A long-time member of the Minnesota Vikings organization and one of the pioneers in his field is no longer with us.
Frank Gilliam, who was a member of the Vikings’ organization for nearly four decades and was one of the first black scouts in the National Football League, passed away on Sunday at the age of 89.
After a successful college football career at the University of Iowa and a stint in the Canadian Football League, Gilliam went back to the Hawkeyes as a member of Jerry Burns’ coaching staff. Burns would, of course, go on to become the fourth coach in Vikings history in 1986.
Then, in 1970, he was hired as a scout by the Vikings under then-General Manager Jim Finks and Director of Player Personnel Jerry Reichow. Reichow had some fond memories of Gilliam following the news of his passing:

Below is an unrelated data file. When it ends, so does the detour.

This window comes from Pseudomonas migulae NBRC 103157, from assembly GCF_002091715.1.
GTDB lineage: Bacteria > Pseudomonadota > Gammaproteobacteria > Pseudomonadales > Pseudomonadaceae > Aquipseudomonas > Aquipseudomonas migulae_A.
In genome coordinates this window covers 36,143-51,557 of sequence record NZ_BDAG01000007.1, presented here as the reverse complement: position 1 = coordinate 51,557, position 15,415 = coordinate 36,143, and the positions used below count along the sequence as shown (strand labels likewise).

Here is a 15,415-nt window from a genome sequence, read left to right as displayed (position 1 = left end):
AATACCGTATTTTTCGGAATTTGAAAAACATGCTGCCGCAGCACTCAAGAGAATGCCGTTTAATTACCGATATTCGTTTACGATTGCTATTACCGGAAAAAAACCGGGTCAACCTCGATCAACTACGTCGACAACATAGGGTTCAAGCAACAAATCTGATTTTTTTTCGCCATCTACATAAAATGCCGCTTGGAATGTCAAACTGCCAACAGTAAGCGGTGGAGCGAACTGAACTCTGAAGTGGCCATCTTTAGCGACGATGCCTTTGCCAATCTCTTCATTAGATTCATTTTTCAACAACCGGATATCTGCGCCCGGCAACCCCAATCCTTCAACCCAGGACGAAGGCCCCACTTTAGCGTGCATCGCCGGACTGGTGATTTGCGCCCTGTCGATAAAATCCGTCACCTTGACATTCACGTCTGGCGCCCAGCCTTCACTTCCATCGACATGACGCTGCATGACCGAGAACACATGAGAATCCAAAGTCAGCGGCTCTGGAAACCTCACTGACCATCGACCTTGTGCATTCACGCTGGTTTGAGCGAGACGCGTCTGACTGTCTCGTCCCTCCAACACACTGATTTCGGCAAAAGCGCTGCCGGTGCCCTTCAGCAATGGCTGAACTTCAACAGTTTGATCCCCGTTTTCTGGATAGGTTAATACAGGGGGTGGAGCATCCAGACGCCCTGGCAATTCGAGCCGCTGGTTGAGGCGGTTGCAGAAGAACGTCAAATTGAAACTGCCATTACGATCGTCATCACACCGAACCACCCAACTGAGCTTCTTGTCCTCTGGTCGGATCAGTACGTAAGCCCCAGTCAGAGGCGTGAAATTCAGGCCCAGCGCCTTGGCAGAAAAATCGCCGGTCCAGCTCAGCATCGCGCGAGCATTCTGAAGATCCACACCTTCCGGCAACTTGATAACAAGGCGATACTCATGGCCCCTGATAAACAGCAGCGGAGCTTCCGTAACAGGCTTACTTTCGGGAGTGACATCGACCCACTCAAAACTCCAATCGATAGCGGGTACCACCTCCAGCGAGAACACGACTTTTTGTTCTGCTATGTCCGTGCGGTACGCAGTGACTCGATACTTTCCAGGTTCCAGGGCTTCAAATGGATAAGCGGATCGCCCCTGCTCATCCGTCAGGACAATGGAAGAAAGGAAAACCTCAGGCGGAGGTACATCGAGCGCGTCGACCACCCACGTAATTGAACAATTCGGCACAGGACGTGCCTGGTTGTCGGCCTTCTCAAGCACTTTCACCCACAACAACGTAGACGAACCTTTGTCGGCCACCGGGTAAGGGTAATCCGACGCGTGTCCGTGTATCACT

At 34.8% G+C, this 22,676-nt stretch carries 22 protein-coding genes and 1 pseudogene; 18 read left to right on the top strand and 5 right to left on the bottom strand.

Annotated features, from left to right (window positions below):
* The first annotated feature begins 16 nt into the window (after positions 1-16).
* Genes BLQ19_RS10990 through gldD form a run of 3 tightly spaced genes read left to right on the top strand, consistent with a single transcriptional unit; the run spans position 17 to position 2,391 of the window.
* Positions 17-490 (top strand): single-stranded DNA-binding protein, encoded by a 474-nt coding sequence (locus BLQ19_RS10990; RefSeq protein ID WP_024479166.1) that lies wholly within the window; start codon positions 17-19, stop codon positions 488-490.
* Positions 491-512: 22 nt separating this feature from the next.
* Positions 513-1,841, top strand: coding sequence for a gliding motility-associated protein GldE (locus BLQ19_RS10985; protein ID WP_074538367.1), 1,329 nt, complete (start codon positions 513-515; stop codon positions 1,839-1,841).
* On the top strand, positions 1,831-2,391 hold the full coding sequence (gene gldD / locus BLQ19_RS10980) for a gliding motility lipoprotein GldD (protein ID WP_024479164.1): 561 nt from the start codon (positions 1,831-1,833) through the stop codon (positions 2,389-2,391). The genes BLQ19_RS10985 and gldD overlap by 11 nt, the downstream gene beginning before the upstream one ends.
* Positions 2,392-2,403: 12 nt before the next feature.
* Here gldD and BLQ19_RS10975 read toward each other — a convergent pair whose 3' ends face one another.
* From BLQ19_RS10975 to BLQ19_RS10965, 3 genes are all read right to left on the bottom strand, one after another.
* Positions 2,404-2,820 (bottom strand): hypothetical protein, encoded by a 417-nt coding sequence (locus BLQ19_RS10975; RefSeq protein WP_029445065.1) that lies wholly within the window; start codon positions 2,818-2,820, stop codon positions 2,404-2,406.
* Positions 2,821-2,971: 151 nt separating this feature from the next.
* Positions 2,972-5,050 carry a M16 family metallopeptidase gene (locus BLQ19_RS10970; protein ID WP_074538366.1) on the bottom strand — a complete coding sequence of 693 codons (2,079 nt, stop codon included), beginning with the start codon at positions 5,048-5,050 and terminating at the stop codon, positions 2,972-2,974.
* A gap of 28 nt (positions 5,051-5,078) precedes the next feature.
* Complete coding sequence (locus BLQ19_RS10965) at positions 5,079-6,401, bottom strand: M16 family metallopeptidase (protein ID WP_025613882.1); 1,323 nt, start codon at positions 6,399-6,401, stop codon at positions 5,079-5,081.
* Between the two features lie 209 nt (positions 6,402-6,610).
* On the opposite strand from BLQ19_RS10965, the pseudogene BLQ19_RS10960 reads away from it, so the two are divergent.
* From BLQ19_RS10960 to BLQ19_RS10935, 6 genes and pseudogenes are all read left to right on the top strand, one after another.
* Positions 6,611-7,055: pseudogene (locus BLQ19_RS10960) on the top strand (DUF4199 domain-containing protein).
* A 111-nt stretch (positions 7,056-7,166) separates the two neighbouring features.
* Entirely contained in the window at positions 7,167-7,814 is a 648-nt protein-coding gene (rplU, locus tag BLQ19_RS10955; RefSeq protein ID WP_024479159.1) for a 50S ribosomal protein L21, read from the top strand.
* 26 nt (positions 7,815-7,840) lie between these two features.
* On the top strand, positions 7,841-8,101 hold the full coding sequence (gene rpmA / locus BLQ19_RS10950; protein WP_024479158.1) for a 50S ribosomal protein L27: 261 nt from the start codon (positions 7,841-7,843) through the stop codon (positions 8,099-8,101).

“Frank was a great guy and a really good scout. He had grown up in football and really studied it. I don’t think we ever had an argument in all those years working together because I think we complemented each other with how we did things. From the start, we hit it off really well. We never did get over the hump, but we got the Vikings real close. I’ll miss him.”
Last year, the Vikings launched the Gilliam-Reichow Personnel Fellowship, teaching participants about the numerous facets that go into evaluating players and creating an NFL roster.
We want to send our condolences to the family, friends, and loved ones of Frank Gilliam on his passing.